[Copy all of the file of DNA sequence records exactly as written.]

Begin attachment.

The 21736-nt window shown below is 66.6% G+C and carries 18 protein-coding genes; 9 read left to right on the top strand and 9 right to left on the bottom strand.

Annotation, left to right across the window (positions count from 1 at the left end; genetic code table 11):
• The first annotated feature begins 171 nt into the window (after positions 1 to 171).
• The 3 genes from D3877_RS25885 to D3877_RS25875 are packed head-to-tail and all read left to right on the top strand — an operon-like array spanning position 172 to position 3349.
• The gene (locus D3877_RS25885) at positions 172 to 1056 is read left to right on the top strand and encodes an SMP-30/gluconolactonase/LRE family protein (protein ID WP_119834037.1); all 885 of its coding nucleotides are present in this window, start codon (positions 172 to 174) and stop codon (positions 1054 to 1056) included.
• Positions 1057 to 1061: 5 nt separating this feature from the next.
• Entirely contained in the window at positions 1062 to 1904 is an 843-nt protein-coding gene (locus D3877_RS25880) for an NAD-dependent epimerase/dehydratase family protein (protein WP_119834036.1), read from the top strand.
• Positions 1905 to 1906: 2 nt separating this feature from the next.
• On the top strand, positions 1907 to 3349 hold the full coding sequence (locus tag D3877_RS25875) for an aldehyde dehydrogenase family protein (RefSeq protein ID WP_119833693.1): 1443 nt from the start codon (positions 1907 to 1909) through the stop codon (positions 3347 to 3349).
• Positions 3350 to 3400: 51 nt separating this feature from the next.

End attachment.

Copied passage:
The 21736-nt window shown below is 66.6% G+C and carries 18 protein-coding genes; 9 read left to right on the top strand and 9 right to left on the bottom strand.

Annotation, left to right across the window (positions count from 1 at the left end; genetic code table 11):
• The first annotated feature begins 171 nt into the window (after positions 1 to 171).
• The 3 genes from D3877_RS25885 to D3877_RS25875 are packed head-to-tail and all read left to right on the top strand — an operon-like array spanning position 172 to position 3349.
• The gene (locus D3877_RS25885) at positions 172 to 1056 is read left to right on the top strand and encodes an SMP-30/gluconolactonase/LRE family protein (protein ID WP_119834037.1); all 885 of its coding nucleotides are present in this window, start codon (positions 172 to 174) and stop codon (positions 1054 to 1056) included.
• Positions 1057 to 1061: 5 nt separating this feature from the next.
• Entirely contained in the window at positions 1062 to 1904 is an 843-nt protein-coding gene (locus D3877_RS25880) for an NAD-dependent epimerase/dehydratase family protein (protein WP_119834036.1), read from the top strand.
• Positions 1905 to 1906: 2 nt separating this feature from the next.
• On the top strand, positions 1907 to 3349 hold the full coding sequence (locus tag D3877_RS25875) for an aldehyde dehydrogenase family protein (RefSeq protein ID WP_119833693.1): 1443 nt from the start codon (positions 1907 to 1909) through the stop codon (positions 3347 to 3349).
• Positions 3350 to 3400: 51 nt separating this feature from the next.